For a procedure to be classified as minimally invasive, it needs to adhere to a certain set of criteria. 1)  Minimally traumatic, 2) Rapid Recovery, 3) High Safety Profile, and 4) Modest Efficacy in lower intraocular pressure.

The advantage of MIGS is that it can lower eye pressure safely, reduce pressure fluctuations, improve compliance because treatment does not rely on the patient, and result in better quality of life by potentially reducing the number of topical glaucoma medications.

MIGS: ISTENT INJECT

The iStent Inject is a second-generation device that consists of two small, titanium stents (less than 0.5mm). It is designed to optimize the natural physiological outflow of aqueous humour by creating two patent bypasses through the trabecular meshwork, the main source of resistance in glaucomatous eyes. The stents are surgically implanted into the drain of the eye via a micro-incision to help promote fluid outflow, thereby lowering intraocular pressure. Currently, the iStent inject can only be implanted in patients with mild to moderate glaucoma who are also undergoing cataract surgery. Clinical studies demonstrate that most patients experience reduction in IOP and a reduction in reliance on glaucoma medications.

MIGS: HYDRUS MICROSTENT

The Hydrus Microstent is an implantable, super elastic, biocompatible alloy that is roughly the size of an eyelash. It is intended to reduce eye pressure by acting as a support structure in one part of the natural drainage pathway of the eye. The microstent acts as a scaffold that is inserted into the primary fluid drainage canal and opens the channel to allow blocked fluid to flow more freely, thus reducing high IOP. The procedure required to implant the Hydrus scaffold is designed to be quick, and less invasive than traditional glaucoma surgery. The microstent is currently indicated for patients with mild to moderate open angle glaucoma who are undergoing cataract surgery.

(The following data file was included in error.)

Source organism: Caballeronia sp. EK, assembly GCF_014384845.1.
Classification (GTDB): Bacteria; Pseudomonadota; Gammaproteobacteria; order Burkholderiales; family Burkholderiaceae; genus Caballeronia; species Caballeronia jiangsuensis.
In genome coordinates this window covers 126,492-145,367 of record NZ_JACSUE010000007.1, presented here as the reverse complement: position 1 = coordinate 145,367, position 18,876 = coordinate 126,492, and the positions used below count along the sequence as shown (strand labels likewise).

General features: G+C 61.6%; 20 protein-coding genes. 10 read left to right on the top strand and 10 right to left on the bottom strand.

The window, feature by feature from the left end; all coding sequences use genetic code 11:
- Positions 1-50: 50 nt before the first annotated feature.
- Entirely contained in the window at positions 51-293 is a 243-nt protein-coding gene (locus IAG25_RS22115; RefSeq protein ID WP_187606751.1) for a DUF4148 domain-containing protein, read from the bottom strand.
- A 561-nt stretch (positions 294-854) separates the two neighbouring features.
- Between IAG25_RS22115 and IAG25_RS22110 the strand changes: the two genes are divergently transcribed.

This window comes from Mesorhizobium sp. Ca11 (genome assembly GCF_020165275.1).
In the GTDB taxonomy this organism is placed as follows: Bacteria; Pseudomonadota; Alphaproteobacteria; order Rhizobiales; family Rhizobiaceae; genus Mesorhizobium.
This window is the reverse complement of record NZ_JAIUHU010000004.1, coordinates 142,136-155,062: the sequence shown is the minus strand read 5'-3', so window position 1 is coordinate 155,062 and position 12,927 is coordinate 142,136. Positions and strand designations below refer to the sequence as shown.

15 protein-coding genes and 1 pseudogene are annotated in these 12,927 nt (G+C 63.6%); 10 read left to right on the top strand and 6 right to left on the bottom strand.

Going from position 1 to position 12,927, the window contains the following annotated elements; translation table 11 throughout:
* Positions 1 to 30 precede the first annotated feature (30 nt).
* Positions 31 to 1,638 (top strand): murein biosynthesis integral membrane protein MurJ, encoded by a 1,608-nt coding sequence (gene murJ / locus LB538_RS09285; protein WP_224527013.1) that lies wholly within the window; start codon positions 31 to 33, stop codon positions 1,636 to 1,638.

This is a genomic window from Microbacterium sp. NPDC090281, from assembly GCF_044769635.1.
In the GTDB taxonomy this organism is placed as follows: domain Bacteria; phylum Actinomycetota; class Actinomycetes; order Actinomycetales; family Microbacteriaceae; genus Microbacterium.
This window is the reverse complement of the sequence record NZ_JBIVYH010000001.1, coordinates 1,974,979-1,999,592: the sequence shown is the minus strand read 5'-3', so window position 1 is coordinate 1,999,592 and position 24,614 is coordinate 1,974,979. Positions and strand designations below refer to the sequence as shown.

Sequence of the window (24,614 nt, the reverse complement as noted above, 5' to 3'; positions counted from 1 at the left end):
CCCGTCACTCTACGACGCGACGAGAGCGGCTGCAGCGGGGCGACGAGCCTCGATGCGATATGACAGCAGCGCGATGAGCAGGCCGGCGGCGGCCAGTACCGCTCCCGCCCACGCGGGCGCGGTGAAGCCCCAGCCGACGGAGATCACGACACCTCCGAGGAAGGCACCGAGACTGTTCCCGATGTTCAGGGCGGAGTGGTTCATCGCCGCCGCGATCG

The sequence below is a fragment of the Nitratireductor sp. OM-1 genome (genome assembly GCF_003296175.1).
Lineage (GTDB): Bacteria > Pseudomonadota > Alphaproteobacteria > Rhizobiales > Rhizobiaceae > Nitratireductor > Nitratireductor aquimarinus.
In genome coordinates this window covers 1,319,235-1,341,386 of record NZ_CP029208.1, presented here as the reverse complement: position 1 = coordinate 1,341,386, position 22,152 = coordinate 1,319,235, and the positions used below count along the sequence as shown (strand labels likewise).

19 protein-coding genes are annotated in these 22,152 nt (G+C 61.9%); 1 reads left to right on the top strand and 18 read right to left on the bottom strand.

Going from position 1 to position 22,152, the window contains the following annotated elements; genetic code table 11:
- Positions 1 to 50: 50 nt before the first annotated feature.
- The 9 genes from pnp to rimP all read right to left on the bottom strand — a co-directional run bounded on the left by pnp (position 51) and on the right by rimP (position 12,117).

MIGS: XEN GEL STENT

The Xen Gel Stent is the first minimally invasive glaucoma surgery to create a new pathway for aqueous flow from the anterior chamber to the subconjunctival space in refractory glaucoma patients. The XEN Gel Stent is a surgical implant designed to lower high eye pressure in open-angle glaucoma patients where previous surgical treatment has failed and/or medications alone were insufficient (also known as refractory glaucoma). The gel stent is 6-mm length, 45-micron lumen diameter, roughly about the length of an eyelash. The Xen gel stent reduced mean IOP by ≥ 25% in 80.8% of eyes with minimal adverse event profile.

CONCLUSION

Glaucoma patients are very fortunate today as we are living in a glaucoma renaissance where new medications, new modalities of medication administration, and surgical options are being released continuously. At Georgia Eye Partners, we strive to be at the forefront of this new technology so that our patients can benefit from what is available.


Georgia Eye Partners is a group practice of ophthalmologists and optometrists dedicated to providing our patients in Metro Atlanta and North Georgia with the highest quality medical and surgical specialty eye care. Learn more about our practice locations and book appointments online here.

Posted in: News and Updates, Patient Education

Contact Us